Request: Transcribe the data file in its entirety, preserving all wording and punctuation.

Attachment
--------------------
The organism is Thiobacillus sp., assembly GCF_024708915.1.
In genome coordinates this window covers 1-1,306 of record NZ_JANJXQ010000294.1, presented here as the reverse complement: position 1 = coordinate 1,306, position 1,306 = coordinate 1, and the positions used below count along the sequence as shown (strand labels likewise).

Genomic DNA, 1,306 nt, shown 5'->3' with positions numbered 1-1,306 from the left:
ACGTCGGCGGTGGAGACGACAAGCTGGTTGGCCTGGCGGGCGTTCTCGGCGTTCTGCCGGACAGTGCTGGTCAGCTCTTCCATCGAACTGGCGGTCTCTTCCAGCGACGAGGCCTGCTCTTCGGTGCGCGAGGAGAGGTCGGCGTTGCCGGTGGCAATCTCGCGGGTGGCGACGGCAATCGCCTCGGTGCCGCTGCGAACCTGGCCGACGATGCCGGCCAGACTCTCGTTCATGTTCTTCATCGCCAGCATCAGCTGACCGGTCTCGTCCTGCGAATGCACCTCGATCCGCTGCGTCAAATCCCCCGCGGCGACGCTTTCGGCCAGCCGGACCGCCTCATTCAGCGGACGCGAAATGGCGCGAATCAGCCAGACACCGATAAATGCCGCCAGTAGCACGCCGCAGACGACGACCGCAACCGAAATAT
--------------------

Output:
The organism is Thiobacillus sp., assembly GCF_024708915.1.
In genome coordinates this window covers 1-1,306 of record NZ_JANJXQ010000294.1, presented here as the reverse complement: position 1 = coordinate 1,306, position 1,306 = coordinate 1, and the positions used below count along the sequence as shown (strand labels likewise).

Genomic DNA, 1,306 nt, shown 5'->3' with positions numbered 1-1,306 from the left:
ACGTCGGCGGTGGAGACGACAAGCTGGTTGGCCTGGCGGGCGTTCTCGGCGTTCTGCCGGACAGTGCTGGTCAGCTCTTCCATCGAACTGGCGGTCTCTTCCAGCGACGAGGCCTGCTCTTCGGTGCGCGAGGAGAGGTCGGCGTTGCCGGTGGCAATCTCGCGGGTGGCGACGGCAATCGCCTCGGTGCCGCTGCGAACCTGGCCGACGATGCCGGCCAGACTCTCGTTCATGTTCTTCATCGCCAGCATCAGCTGACCGGTCTCGTCCTGCGAATGCACCTCGATCCGCTGCGTCAAATCCCCCGCGGCGACGCTTTCGGCCAGCCGGACCGCCTCATTCAGCGGACGCGAAATGGCGCGAATCAGCCAGACACCGATAAATGCCGCCAGTAGCACGCCGCAGACGACGACCGCAACCGAAATAT